Prevention not blame

No one, least of all the Mayor, should be talking about blame in relation to the recent  scandal of cyclist deaths.

Even if a cyclist contributed or even caused a collision—does anyone really think that a death penalty is justified? We hope not.

The focus should be on prevention, not blame.

This summer London launched a new road safety plan, Safe Streets for London, which was based on the safer system approach. This was a major change for TfL and welcomed by campaigners including RoadPeace.

The plan aims for “roads free from death and serious injury”. Sweden introduced Vision Zero in 1997 and whilst many other countries and cities have since adopted it, London is the first in Britain to do so.

The three key principles of Safe Streets for London are:

  1. People make mistakes
  2. There are physical limits to what the human body can tolerate
  3. All those with a role in designing, building, operating, managing and using the road network have a responsibility to improve safety.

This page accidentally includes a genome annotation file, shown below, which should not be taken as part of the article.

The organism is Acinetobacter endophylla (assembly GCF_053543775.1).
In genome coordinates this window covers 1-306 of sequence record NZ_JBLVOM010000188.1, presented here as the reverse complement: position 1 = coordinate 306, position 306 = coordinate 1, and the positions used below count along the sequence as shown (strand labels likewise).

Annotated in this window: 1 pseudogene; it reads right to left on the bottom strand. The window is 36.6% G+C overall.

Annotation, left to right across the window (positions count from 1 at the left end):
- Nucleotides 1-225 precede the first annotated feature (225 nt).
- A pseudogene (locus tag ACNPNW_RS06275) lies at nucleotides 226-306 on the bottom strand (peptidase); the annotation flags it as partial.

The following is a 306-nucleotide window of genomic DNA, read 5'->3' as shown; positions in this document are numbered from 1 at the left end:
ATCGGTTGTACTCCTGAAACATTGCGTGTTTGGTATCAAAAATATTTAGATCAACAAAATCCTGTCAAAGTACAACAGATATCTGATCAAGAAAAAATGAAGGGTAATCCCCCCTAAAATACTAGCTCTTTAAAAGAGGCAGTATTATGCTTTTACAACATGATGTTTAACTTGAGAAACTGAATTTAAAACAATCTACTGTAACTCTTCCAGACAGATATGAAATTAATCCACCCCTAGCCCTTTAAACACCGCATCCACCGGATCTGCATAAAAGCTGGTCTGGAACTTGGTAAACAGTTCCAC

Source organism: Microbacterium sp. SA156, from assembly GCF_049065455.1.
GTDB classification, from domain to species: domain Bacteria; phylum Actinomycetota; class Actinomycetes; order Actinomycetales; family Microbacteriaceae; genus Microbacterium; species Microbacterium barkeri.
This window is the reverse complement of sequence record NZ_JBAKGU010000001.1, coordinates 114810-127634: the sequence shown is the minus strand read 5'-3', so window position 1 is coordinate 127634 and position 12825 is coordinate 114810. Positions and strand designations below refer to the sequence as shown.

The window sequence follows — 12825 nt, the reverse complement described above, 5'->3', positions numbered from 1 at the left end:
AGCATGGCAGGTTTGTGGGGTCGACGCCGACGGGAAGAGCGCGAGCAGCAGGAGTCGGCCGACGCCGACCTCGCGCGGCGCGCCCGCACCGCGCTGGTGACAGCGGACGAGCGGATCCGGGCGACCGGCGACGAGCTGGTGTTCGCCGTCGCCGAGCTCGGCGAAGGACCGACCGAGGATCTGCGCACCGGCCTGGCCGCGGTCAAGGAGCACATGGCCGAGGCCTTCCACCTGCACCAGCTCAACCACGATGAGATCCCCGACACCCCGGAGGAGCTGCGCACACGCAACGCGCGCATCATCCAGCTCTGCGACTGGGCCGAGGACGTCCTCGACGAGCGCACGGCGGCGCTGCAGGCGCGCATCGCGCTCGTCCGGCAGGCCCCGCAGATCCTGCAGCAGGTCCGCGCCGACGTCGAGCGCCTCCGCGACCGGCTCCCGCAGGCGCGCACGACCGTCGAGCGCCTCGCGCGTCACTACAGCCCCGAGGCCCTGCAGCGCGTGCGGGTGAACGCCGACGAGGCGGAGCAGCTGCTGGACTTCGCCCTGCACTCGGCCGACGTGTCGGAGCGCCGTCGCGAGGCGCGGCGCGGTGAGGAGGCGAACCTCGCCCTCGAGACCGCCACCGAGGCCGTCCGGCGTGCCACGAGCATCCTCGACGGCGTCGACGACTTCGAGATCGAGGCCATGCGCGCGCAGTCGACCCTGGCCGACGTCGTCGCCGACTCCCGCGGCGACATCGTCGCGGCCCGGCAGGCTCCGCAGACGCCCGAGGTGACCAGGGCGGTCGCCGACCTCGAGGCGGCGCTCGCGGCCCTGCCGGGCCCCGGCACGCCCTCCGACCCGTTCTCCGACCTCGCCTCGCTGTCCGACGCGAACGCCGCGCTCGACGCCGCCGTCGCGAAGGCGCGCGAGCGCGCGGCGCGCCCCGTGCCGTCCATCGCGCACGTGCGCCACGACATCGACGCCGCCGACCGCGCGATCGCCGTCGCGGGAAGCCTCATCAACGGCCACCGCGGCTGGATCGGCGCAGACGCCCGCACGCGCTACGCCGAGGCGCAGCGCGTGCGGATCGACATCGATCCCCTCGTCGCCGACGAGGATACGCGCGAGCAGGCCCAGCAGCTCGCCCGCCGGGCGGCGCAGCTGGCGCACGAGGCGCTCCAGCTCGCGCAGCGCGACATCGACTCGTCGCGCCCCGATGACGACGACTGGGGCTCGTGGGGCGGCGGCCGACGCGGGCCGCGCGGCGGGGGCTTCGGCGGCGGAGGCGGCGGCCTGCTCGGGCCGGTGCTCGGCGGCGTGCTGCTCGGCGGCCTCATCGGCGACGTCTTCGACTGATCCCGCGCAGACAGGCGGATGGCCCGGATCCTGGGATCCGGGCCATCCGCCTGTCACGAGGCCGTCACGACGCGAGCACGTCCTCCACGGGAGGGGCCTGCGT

As noted in our summary of the plan, whilst still shying away from road danger reduction and its focus on tackling danger at source’, Safe Streets for London does give greater priority to vehicle based solutions.

Going forward, there is an opportunity for the behaviours and attitudes that campaigns have traditionally sought to change to be addressed in-vehicle.

In London, unlike anywhere else in the country, the Mayor has responsibility for both the police and the transport system. So if road layouts aren’t working or laws are being broken, he needs to act, not point the finger at those who will never be able to defend themselves.

And whilst cyclist deaths are covered in the media, we cannot forget that for every cyclist killed in London, there are 9-10 other road users killed. In most years, more pedestrians are killed by lorries than cyclists. In the first decade, the ratio was twice as many pedestrian deaths as cyclist deaths from lorries in London.

Today we commemorate the World Day of Remembrance for Road Traffic Victims.  Since it was started in 1993, close to 5000 have been killed on London’s roads.  Instead of blaming those killed, we will be remembering them, and especially those families who were whole a fortnight ago.